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At the moment, HuffPost headlines, "WILL DEMS CAVE ON SOCIAL SECURITY?"

Pundits summarize, Democrats won't "give on entitlements" and Republicans won't increase taxes. As if it's all just a poker game and the details are of no concern!

That frame is spent. It's a loser mentality, imprecise to such a maximal degree that it's false.

Americans believe in Social Security. We want it.  So say that.

If the budget needs changing change something but no voters want to reduce Social Security. And politicians will not be measured on if they "caved" or not or what accounting gimmicks are utilized in the budget but on the details. We care about the details.

Americans of both parties, in every state, in cities and in rural regions, have affirmed over and over again that Social Security and Medicare are national assets, valuable, worth paying for and treasured as money well saved and well spent. It's upon that premise that if and when adjustments are necessary to raise funding or benefits then it's the responsibility of the government, both parties, with data and recommendations from their supporting organizations - the Social Security Administration (SSA) for Social Security and the Centers for Medicare & Medicaid Services (CMS) for Medicare - to make whatever changes are required for healthy, sustainable functioning.

The economy, the population, and demographics will always change but that requires adjustments in the overall budget and other priorities, not the foundational commitments the entire nation shares.

If, as is being implied in the reporting and framing, the long term deficit trends indicate some adjustments must be made in the accounting, funding, benefits, of other budget priorities to meet legislative obligations then Congress is on point to legislate solutions. No dilution of the programs can pass unnoticed; no cuts will be acceptable. Strengthen the fiscal health of the overall budget that responsibly administers for and to the people.

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The White House released this press statement a few hours ago announcing that the TPP is on track for a year end completion. It is a followup to bobswern's terrific diary today on the Trans-Pacific Partnership.

The White House
Office of the Press Secretary
For Immediate Release
October 08, 2013
Trans-Pacific Partnership Leaders Statement

We, the Leaders of Australia, Brunei Darussalam, Canada, Chile, Japan, Malaysia, Mexico, New Zealand, Peru, Singapore, United States, and Vietnam, are pleased to announce today that our countries are on track to complete the Trans-Pacific Partnership negotiations.  Ministers and negotiators have made significant progress in recent months on all the legal texts and annexes on access to our respective goods, services, investment, financial services, government procurement, and temporary entry markets.  We have agreed that negotiators should now proceed to resolve all outstanding issues with the objective of completing this year a comprehensive and balanced, regional agreement that achieves the goals we established in Honolulu in 2011, ensures the benefits of the agreement are fully shared, and takes into account the diversity of our levels of development.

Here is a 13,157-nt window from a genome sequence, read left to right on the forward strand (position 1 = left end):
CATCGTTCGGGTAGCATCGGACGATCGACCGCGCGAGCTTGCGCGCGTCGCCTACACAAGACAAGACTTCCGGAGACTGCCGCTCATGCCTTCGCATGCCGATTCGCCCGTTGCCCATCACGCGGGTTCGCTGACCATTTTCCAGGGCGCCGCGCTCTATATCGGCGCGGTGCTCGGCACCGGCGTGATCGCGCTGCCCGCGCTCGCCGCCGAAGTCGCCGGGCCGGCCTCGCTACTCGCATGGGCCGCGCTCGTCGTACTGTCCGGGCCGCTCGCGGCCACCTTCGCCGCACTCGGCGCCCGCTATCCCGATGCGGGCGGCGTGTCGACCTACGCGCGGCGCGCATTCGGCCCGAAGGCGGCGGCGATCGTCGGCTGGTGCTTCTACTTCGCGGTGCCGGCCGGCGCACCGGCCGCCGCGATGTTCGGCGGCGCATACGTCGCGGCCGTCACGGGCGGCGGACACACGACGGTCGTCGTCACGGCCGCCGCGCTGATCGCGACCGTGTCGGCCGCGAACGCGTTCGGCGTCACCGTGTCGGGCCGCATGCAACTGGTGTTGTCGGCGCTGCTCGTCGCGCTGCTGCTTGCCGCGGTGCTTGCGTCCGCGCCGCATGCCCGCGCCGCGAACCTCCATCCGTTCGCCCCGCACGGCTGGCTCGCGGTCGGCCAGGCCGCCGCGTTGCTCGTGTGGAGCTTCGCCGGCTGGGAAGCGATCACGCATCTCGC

A final Trans-Pacific Partnership agreement must reflect our common vision to establish a comprehensive, next-generation model for addressing both new and traditional trade and investment issues, supporting the creation and retention of jobs and promoting economic development in our countries.  The deepest and broadest possible liberalization of trade and investment will ensure the greatest benefits for countries’ large and small manufacturers, service providers, farmers, and ranchers, as well as workers, innovators, investors, and consumers.

We see the Trans-Pacific Partnership, with its high ambition and pioneering standards for new trade disciplines, as a model for future trade agreements and a promising pathway to our APEC goal of building a Free Trade Area of the Asia Pacific.  We are encouraged by the growing interest in this important negotiation and are engaging with other Asia-Pacific countries that express interest in the TPP regarding their possible future participation.

Stakeholders across the region have provided valuable input to TPP negotiating teams both on-site at rounds and in our respective countries.  As we work to conclude these negotiations, we will further intensify consultations with stakeholders to craft a final agreement that appropriately addresses the interests of our citizens. We look forward to review and consideration of the outcome of our work, consistent with each of our domestic processes.


Fri Sep 27, 2013 at 01:11 PM PDT

Breaking - US Coastal Real Estate Market

by kck

If you're purchasing a family residence, vacation home, condo, rental property or a real estate investment on the beach today don't you want to know if the property will be gone in 50, 60, or 80 years? If you signed and closed yesterday without disclosure, will you sue?

Are sellers, developers, appraisers, bankers, brokers, mortgage lenders, contractors, insurers, and residential and commercial litigators doing due diligence for impacted zip codes?